National Gallery of Denmark

Copenhagen, Denmark

Statens Museum for Kunst ('Statens Museum' or sometimes 'National Gallery of Denmark') collects, registers, maintains, researches in and handles Danish and foreign art dating from the 14th century till the present day, mostly with their origins in western culture circles. The museum's collections constitute almost 9,000 paintings and sculptures, approximately 300,000 works of art on paper as well as more than 2,600 plaster casts of figures from ancient times, the middle-ages and the Renaissance.

The collections of the Danish National Gallery originates in the Art Chamber of the Danish monarchs. When the German Gerhard Morell became Keeper of Frederick V's Art Chamber about 1750, he suggested that the king create a separate collection of paintings. To ensure that the collection was not inferior to those of other European royal houses and local counts, the king made large-scale purchases of Italian, Netherlandish and German paintings. The collection became particularly well provided with Flemish and Dutch art. The most important purchase during Morell's term as keeper was Christ as the Suffering Redeemer by Andrea Mantegna.

Since then a great variety of purchases have been made. During the 19th century the works were almost exclusively by Danish artists, and for this reason the Museum has an unrivalled collection of paintings from the so-called Danish Golden Age. That the country was able to produce pictures of high artistic quality was something new, and a consequence of the establishment of the Royal Danish Academy of Fine Arts in 1754.

More recently, the collection has been influenced by generous donations and long-term loans. In 1928 Johannes Rump's large collection of early French Modernist paintings was donated to the Museum. This was followed by purchases of paintings and sculpture in the French tradition.

The museum building was designed by Vilhelm Dahlerup and G.E.W. Møller and built 1889–1896 in a Historicist Italian Renaissance revival style.



Your name


Founded: 1896
Category: Museums in Denmark


4.5/5 (based on Google user reviews)

User Reviews

Abeer K (3 months ago)
Great collection of paintings and sculptures!! European, Danish and French Art. The current exhibitions were also interesting. Had a wonderful time. The cafeteria is also nice. Friendly staff. Delicious cakes. Highly recommended.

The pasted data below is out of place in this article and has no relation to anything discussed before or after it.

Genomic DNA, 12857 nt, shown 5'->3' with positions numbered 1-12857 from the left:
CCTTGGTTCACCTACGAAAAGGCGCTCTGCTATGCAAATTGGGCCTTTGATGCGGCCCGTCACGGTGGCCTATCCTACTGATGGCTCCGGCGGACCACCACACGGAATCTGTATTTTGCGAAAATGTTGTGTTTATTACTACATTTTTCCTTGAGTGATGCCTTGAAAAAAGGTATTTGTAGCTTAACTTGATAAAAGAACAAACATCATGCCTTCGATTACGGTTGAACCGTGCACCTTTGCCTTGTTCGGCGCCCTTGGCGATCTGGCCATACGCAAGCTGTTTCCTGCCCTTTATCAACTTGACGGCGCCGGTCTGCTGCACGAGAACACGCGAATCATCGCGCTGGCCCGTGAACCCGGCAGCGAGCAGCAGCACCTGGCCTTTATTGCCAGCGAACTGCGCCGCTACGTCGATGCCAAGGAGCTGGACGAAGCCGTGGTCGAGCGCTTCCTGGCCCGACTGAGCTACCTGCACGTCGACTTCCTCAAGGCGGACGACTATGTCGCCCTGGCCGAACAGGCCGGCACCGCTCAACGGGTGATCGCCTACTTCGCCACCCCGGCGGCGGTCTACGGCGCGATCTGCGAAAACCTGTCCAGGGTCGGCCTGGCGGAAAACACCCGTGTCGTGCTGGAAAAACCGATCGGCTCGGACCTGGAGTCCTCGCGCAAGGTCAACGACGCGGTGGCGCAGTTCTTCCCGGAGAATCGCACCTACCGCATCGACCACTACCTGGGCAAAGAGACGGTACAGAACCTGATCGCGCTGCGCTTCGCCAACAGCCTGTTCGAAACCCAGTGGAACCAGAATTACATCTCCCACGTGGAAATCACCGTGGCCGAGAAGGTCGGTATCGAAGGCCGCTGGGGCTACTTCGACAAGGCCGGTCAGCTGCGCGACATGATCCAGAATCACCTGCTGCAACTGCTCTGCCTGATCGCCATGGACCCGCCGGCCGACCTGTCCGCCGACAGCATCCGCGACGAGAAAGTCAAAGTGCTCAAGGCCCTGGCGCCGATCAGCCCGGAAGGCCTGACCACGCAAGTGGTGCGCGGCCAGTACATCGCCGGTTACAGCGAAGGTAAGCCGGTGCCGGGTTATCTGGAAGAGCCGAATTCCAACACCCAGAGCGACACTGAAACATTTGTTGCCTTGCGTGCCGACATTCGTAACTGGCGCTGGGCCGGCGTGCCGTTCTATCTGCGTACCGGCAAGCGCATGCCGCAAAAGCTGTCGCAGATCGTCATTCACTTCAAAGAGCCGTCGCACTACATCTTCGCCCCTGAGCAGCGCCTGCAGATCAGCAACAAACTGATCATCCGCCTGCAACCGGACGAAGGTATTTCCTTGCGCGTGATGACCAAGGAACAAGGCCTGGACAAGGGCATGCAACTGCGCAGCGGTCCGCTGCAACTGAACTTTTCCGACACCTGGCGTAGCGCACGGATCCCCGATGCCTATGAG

Emma Bellstam (4 months ago)
Veeery big! So much art in many different forms (both classic and modern). Had a great time.
B Zalec (5 months ago)
Lovely place. I loved how peaceful and relaxing the visit was. Staff is very nice and helpful. Also there's an area for kids where they can draw if they are bored with exhibition.
Shai Ghelberg (5 months ago)
Very lovely museum. Beautiful building, centrally located. Admission is free for Copenhagen card holders. There are many different types and eras represented in the museum, it gives a very broad audience many things to enjoy. The park nearby is beautiful as well, and there are many places to sit at that have a good view of the park/exhibits.
Pinar Skriver (13 months ago)
The museum has 3 permanent sections. Mostly oil paintings. Europe 1400-1800, Danish and Nordic art, French collection. Danish and Nordic gallery is ideal to examine the cultural and social structural transformation regarding the changes that took place between 1800-mid1900 area. French collection is a small.collection but is significant with some of picasso's and mattise' pieces.
Powered by Google

Featured Historic Landmarks, Sites & Buildings

Historic Site of the week

Caerleon Roman Amphitheatre

Built around AD 90 to entertain the legionaries stationed at the fort of Caerleon (Isca), the impressive amphitheatre was the Roman equivalent of today’s multiplex cinema. Wooden benches provided seating for up to 6,000 spectators, who would gather to watch bloodthirsty displays featuring gladiatorial combat and exotic wild animals.

Long after the Romans left, the amphitheatre took on a new life in Arthurian legend. Geoffrey of Monmouth, the somewhat imaginative 12th-century scholar, wrote in his History of the Kings of Britain that Arthur was crowned in Caerleon and that the ruined amphitheatre was actually the remains of King Arthur’s Round Table.

Today it is the most complete Roman amphitheatre in Britain.